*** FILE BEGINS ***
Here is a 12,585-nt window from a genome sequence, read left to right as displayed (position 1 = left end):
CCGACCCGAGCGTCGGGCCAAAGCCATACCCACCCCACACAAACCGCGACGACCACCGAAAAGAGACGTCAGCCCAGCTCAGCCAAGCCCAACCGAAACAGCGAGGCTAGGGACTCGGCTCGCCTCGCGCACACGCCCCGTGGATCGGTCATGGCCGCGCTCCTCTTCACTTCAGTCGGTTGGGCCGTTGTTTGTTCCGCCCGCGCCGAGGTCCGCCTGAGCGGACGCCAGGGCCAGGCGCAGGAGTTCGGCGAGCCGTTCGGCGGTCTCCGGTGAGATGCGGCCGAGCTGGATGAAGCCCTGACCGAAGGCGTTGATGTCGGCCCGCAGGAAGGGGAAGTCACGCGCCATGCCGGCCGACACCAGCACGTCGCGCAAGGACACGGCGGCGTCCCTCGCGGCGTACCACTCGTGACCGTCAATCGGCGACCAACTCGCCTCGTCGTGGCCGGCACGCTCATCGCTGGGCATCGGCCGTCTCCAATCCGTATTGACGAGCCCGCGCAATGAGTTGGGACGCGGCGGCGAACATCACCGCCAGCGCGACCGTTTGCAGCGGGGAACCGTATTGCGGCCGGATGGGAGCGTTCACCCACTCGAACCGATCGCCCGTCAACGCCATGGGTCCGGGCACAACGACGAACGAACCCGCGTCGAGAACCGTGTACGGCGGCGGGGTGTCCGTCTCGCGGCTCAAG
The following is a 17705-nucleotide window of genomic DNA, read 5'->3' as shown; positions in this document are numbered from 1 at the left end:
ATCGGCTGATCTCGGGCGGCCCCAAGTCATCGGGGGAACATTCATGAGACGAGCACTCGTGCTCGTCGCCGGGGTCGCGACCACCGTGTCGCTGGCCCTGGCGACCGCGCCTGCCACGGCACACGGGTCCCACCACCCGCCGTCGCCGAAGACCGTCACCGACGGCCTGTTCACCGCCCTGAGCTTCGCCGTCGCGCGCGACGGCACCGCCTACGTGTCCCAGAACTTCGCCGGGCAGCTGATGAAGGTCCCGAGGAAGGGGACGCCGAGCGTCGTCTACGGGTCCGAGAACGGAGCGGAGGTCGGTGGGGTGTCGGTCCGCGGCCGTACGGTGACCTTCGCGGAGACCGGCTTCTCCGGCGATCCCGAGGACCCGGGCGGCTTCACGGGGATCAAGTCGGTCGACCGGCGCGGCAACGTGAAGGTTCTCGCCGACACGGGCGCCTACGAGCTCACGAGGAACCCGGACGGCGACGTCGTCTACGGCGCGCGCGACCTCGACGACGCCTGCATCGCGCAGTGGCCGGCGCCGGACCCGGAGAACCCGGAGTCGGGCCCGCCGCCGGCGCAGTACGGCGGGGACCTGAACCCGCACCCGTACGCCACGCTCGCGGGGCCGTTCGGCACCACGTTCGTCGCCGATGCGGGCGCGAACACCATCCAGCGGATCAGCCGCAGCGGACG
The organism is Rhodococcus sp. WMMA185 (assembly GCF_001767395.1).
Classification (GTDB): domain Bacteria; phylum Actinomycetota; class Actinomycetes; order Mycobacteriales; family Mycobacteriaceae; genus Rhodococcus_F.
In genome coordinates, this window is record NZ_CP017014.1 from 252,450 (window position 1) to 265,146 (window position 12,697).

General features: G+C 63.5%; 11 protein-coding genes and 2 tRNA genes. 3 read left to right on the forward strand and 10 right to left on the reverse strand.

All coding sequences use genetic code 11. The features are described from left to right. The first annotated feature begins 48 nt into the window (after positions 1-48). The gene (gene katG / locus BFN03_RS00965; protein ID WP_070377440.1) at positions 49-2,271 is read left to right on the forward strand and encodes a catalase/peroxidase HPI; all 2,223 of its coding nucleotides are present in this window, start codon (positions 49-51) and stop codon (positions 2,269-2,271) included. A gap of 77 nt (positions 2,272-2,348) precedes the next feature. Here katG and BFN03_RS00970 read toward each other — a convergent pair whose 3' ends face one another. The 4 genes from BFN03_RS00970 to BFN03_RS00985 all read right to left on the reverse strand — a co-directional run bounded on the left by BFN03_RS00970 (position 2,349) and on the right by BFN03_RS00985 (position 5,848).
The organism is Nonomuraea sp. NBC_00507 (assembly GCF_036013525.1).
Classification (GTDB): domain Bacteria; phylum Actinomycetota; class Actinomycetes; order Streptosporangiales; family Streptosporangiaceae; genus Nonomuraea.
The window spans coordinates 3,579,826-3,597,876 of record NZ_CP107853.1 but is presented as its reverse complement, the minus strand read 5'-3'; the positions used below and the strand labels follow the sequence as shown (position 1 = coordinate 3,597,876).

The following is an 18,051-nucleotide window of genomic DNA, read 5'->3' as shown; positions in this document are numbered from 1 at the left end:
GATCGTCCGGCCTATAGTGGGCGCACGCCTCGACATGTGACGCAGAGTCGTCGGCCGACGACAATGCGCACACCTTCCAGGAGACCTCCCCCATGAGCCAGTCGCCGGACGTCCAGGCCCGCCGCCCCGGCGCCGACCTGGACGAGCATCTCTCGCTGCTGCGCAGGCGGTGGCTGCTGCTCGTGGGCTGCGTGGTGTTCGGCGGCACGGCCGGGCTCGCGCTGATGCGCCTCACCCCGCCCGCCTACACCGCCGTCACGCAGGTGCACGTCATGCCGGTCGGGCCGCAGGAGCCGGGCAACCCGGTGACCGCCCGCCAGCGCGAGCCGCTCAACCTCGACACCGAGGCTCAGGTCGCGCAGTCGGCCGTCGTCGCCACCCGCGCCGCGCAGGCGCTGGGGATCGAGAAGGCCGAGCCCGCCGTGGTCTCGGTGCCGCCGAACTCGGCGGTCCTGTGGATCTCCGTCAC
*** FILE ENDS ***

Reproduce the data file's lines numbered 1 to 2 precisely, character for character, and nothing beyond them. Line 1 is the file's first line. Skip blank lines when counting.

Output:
Here is a 12,585-nt window from a genome sequence, read left to right as displayed (position 1 = left end):
CCGACCCGAGCGTCGGGCCAAAGCCATACCCACCCCACACAAACCGCGACGACCACCGAAAAGAGACGTCAGCCCAGCTCAGCCAAGCCCAACCGAAACAGCGAGGCTAGGGACTCGGCTCGCCTCGCGCACACGCCCCGTGGATCGGTCATGGCCGCGCTCCTCTTCACTTCAGTCGGTTGGGCCGTTGTTTGTTCCGCCCGCGCCGAGGTCCGCCTGAGCGGACGCCAGGGCCAGGCGCAGGAGTTCGGCGAGCCGTTCGGCGGTCTCCGGTGAGATGCGGCCGAGCTGGATGAAGCCCTGACCGAAGGCGTTGATGTCGGCCCGCAGGAAGGGGAAGTCACGCGCCATGCCGGCCGACACCAGCACGTCGCGCAAGGACACGGCGGCGTCCCTCGCGGCGTACCACTCGTGACCGTCAATCGGCGACCAACTCGCCTCGTCGTGGCCGGCACGCTCATCGCTGGGCATCGGCCGTCTCCAATCCGTATTGACGAGCCCGCGCAATGAGTTGGGACGCGGCGGCGAACATCACCGCCAGCGCGACCGTTTGCAGCGGGGAACCGTATTGCGGCCGGATGGGAGCGTTCACCCACTCGAACCGATCGCCCGTCAACGCCATGGGTCCGGGCACAACGACGAACGAACCCGCGTCGAGAACCGTGTACGGCGGCGGGGTGTCCGTCTCGCGGCTCAAG